Opposition dooms billions to lives of misery over the rest of the 21st Century and denies young people their owed inheritance of a habitable planet. Most fundamentally, incrementalism fails the test for the actions needed to solve the climate crisis. The inexorable climate devastation that modern society set in motion are not subject to negotiation and compromise.

New York State must lead the way with ambitious goals, ones that: dramatically improve the energy efficiency of the state, eliminate the use of fossil fuels in generating electricity by the year 2030, prohibit the sale of fossil fuel-powered new cars and invest in electric vehicles and charging stations to meet that demand, and invest in mass transit systems. The technology is available, the urgency is clear. What is missing is the political will.

Whatever one wants to call it, a “Green New Deal” is needed.

Quality Drinking Water Must Be at the Top of Albany’s Agenda

Posted by NYPIRG on February 18, 2019 at 7:50 am
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Voting reforms, civil justice changes, expansion of reproductive rights, state financial shortfalls, economic development strategies, all have dominated the recent discussions over the coming year’s New York budget. Yet one important issue has received too little attention: protecting New York’s drinking water supplies.

Drinking water is one of New York’s most important resources. But as a result of climate change, outdated water infrastructure, and New York’s toxic chemical legacy, this precious natural resource is in peril. From harmful algal blooms growing worse due to warming waters, to the drinking water contamination crises on parts of Long Island, in Newburgh, Hoosick Falls, and elsewhere, New York must adopt aggressive policies to ensure water is protected for all.

According to a recent analysis of government data, the drinking water of over 2.8 million New Yorkers has levels of 1,4-dioxane that are above the most stringent levels recommended for safety. This is also the case for perfluorooctanoic acid (PFOA) and perfluorooctanesulfonic acid (PFOS) for over 1.4 million New Yorkers. And that’s only for communities that have conducted testing – many haven’t had to test their water yet.

PFOA and PFOS endanger public health at very low levels of exposure, resulting in developmental effects to fetuses, thyroid disorders, ulcerative colitis, high-cholesterol, preeclampsia, and kidney and testicular cancer.  Studies find that exposure to 1,4-dioxane can cause liver cancer and chronic kidney and liver effects.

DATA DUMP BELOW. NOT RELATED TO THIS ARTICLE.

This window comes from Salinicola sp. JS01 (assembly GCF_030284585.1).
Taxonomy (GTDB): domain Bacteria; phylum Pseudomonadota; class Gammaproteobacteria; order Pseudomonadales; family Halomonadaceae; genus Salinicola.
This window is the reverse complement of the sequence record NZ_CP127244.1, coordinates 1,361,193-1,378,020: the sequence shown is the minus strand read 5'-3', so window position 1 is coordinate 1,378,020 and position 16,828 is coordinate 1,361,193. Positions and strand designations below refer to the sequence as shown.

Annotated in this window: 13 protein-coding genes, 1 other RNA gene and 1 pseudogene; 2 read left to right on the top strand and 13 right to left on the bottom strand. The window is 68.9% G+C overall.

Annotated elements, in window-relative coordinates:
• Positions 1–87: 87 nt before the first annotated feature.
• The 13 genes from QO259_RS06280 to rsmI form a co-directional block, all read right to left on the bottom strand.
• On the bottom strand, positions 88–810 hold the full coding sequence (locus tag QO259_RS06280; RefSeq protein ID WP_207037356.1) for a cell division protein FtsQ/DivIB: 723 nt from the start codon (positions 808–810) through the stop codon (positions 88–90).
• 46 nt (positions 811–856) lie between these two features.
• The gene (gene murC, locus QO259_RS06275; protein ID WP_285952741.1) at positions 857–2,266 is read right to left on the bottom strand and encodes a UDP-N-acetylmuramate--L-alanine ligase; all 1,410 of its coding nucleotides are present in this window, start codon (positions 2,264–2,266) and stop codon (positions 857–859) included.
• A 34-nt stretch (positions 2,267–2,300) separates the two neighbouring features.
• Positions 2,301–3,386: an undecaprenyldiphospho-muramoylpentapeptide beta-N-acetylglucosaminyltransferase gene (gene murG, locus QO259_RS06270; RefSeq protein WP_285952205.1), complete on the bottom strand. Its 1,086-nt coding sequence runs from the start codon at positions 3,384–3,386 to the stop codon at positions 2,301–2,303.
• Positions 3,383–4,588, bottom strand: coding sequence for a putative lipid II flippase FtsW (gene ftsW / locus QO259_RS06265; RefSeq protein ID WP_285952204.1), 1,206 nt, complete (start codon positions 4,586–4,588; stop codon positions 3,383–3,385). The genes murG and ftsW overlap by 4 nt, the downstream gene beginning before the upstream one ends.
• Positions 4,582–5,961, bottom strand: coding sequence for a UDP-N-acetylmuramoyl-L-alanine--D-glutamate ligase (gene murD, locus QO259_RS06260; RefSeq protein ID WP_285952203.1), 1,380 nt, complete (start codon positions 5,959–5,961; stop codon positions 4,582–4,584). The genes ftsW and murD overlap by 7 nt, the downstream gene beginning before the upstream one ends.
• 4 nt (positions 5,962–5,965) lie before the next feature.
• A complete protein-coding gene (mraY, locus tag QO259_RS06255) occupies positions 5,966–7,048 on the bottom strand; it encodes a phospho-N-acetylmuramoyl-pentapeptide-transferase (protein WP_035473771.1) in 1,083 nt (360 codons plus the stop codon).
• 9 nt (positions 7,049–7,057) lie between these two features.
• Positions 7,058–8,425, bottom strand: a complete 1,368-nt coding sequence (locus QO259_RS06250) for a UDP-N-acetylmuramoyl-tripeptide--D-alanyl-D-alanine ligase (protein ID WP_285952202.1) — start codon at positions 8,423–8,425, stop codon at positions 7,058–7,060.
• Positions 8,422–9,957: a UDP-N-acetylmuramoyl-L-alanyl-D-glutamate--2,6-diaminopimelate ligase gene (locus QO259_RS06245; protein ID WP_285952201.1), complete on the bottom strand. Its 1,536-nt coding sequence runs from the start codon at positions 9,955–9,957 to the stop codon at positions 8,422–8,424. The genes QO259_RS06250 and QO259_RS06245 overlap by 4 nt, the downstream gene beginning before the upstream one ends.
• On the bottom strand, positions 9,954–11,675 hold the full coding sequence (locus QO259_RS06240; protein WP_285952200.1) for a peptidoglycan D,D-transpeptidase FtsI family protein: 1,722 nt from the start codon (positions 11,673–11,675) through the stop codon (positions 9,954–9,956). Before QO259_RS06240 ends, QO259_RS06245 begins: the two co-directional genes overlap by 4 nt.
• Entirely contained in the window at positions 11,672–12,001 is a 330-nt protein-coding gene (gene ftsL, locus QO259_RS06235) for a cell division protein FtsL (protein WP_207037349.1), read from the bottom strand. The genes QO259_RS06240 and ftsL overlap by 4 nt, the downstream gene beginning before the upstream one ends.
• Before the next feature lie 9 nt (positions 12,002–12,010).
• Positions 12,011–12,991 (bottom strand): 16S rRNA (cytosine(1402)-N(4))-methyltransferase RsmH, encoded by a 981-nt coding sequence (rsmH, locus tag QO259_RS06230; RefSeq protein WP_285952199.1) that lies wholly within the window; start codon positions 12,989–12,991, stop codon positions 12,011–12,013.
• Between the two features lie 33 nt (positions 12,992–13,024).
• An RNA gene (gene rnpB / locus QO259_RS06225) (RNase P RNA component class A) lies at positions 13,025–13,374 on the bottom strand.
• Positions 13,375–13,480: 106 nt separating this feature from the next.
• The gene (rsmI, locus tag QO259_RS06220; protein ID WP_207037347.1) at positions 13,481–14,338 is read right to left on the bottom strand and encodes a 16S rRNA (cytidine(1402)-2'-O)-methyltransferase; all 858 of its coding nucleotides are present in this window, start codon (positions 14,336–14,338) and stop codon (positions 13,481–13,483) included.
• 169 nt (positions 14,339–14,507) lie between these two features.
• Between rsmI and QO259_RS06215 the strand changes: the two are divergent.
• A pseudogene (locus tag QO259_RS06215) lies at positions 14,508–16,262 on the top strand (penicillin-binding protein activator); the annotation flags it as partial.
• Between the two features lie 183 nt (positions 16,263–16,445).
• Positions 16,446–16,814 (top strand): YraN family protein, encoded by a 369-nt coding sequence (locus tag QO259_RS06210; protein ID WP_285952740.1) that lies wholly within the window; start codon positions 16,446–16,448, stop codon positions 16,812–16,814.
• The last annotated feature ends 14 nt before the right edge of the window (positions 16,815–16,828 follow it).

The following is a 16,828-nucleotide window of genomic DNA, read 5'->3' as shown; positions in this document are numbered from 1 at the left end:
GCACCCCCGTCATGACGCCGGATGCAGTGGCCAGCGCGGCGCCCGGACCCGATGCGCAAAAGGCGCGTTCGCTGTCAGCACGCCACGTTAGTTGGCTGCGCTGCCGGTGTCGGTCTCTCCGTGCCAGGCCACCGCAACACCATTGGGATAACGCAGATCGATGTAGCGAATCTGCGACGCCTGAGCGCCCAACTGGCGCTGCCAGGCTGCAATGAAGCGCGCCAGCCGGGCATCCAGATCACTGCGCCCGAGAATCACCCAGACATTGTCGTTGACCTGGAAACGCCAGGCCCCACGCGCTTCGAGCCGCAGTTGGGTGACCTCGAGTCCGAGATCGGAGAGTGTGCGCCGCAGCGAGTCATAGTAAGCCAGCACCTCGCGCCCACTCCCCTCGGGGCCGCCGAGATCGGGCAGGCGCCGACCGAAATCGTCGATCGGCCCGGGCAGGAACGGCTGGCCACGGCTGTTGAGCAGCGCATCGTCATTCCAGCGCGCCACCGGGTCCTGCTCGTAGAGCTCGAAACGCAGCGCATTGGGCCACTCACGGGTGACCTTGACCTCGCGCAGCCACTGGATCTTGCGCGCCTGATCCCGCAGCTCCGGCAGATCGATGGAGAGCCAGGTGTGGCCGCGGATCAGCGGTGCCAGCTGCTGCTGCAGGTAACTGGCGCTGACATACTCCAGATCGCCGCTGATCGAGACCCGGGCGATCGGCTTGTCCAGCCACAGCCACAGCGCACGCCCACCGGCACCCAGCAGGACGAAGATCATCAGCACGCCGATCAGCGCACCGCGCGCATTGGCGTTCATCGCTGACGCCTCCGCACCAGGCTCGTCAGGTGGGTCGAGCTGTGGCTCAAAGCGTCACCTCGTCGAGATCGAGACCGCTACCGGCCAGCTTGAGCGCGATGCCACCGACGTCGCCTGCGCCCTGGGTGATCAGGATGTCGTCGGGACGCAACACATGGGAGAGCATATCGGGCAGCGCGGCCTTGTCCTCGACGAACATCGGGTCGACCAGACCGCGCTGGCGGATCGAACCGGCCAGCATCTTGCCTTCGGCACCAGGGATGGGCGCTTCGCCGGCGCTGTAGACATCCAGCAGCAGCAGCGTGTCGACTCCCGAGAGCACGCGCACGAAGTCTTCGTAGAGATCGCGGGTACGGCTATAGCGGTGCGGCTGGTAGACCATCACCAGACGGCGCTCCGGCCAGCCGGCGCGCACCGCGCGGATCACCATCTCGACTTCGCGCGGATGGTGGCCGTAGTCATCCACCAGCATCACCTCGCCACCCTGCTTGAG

If PFOA, PFOS and 1,4 dioxane had been regulated years ago, communities may not have had to face the pollution problems they are currently contending with. Unfortunately, too often steps to protect water aren’t taken until after a water contamination crisis has already unfolded.

This is a vicious cycle that the public is counting on New York to break. New Yorkers can’t wait for people to get sick from exposure to dangerous chemicals to take action.

Thankfully, the New York State Drinking Water Quality Council in December of last year recommended Maximum Contaminant Levels (or MCLs) for PFOA, PFOS and 1,4 dioxane. 

MCLs are legally enforceable drinking water standards, and they are essential to prevent exposure to dangerous chemicals found in water supplies. While recommendations were made last December, as yet no regulations to implement those standards have been issued. It is now up to the Department of Health to adopt MCLs regulations that will protect the most sensitive populations and begin statewide testing immediately.

Last week, EPA made clear they aren’t going to set drinking water standards for these chemicals for some time. The longer New York doesn’t have standards for MCLs on the books, the longer, and greater the chances, people get exposed to unsafe levels of these chemicals.

New York lawmakers began the 2019 legislative session in January, but when it comes to drinking water, there’s still a lot left to do. The governor has proposed $2.5 billion in strengthening state drinking water infrastructure, but only allocated $500 million for this year. Water infrastructure needs alone are huge in New York state – it’s been estimated that over the next 20 years, New York will need to invest $80 billion to make all the needed repairs, upgrades, and replacements – and that doesn’t include the costs associated with treating chemicals like PFOA, PFOS, and 1,4-dioxane. $500 million – while needed – is just a drop in the bucket. More state support will be needed.